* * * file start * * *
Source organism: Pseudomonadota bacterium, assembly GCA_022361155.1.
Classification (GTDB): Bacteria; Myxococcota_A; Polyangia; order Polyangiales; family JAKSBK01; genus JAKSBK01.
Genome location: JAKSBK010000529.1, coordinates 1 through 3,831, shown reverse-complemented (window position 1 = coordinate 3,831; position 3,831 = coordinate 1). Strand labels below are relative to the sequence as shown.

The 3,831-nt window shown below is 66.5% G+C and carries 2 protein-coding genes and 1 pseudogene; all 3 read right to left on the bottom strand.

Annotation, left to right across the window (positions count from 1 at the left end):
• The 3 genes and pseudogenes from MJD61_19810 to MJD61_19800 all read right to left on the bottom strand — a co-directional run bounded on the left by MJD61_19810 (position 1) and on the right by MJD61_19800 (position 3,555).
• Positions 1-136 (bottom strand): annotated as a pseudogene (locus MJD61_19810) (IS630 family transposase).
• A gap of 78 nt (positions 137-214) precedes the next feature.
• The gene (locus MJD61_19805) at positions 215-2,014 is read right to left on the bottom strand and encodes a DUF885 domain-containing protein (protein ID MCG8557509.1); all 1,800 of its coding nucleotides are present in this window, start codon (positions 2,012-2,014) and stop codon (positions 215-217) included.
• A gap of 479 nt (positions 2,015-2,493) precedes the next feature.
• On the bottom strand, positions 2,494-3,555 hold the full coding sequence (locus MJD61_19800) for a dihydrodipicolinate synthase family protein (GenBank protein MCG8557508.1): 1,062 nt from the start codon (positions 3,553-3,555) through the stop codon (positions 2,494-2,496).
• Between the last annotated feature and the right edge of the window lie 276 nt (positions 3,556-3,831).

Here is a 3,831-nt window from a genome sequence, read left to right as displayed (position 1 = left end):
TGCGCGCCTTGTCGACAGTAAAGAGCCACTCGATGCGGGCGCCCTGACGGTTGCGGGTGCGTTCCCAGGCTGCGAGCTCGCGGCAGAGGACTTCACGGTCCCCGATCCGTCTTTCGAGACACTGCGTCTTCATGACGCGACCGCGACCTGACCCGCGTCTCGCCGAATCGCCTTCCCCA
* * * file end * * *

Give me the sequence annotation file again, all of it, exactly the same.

Source organism: Pseudomonadota bacterium, assembly GCA_022361155.1.
Classification (GTDB): Bacteria; Myxococcota_A; Polyangia; order Polyangiales; family JAKSBK01; genus JAKSBK01.
Genome location: JAKSBK010000529.1, coordinates 1 through 3,831, shown reverse-complemented (window position 1 = coordinate 3,831; position 3,831 = coordinate 1). Strand labels below are relative to the sequence as shown.

The 3,831-nt window shown below is 66.5% G+C and carries 2 protein-coding genes and 1 pseudogene; all 3 read right to left on the bottom strand.

Annotation, left to right across the window (positions count from 1 at the left end):
• The 3 genes and pseudogenes from MJD61_19810 to MJD61_19800 all read right to left on the bottom strand — a co-directional run bounded on the left by MJD61_19810 (position 1) and on the right by MJD61_19800 (position 3,555).
• Positions 1-136 (bottom strand): annotated as a pseudogene (locus MJD61_19810) (IS630 family transposase).
• A gap of 78 nt (positions 137-214) precedes the next feature.
• The gene (locus MJD61_19805) at positions 215-2,014 is read right to left on the bottom strand and encodes a DUF885 domain-containing protein (protein ID MCG8557509.1); all 1,800 of its coding nucleotides are present in this window, start codon (positions 2,012-2,014) and stop codon (positions 215-217) included.
• A gap of 479 nt (positions 2,015-2,493) precedes the next feature.
• On the bottom strand, positions 2,494-3,555 hold the full coding sequence (locus MJD61_19800) for a dihydrodipicolinate synthase family protein (GenBank protein MCG8557508.1): 1,062 nt from the start codon (positions 3,553-3,555) through the stop codon (positions 2,494-2,496).
• Between the last annotated feature and the right edge of the window lie 276 nt (positions 3,556-3,831).

Here is a 3,831-nt window from a genome sequence, read left to right as displayed (position 1 = left end):
TGCGCGCCTTGTCGACAGTAAAGAGCCACTCGATGCGGGCGCCCTGACGGTTGCGGGTGCGTTCCCAGGCTGCGAGCTCGCGGCAGAGGACTTCACGGTCCCCGATCCGTCTTTCGAGACACTGCGTCTTCATGACGCGACCGCGACCTGACCCGCGTCTCGCCGAATCGCCTTCCCCA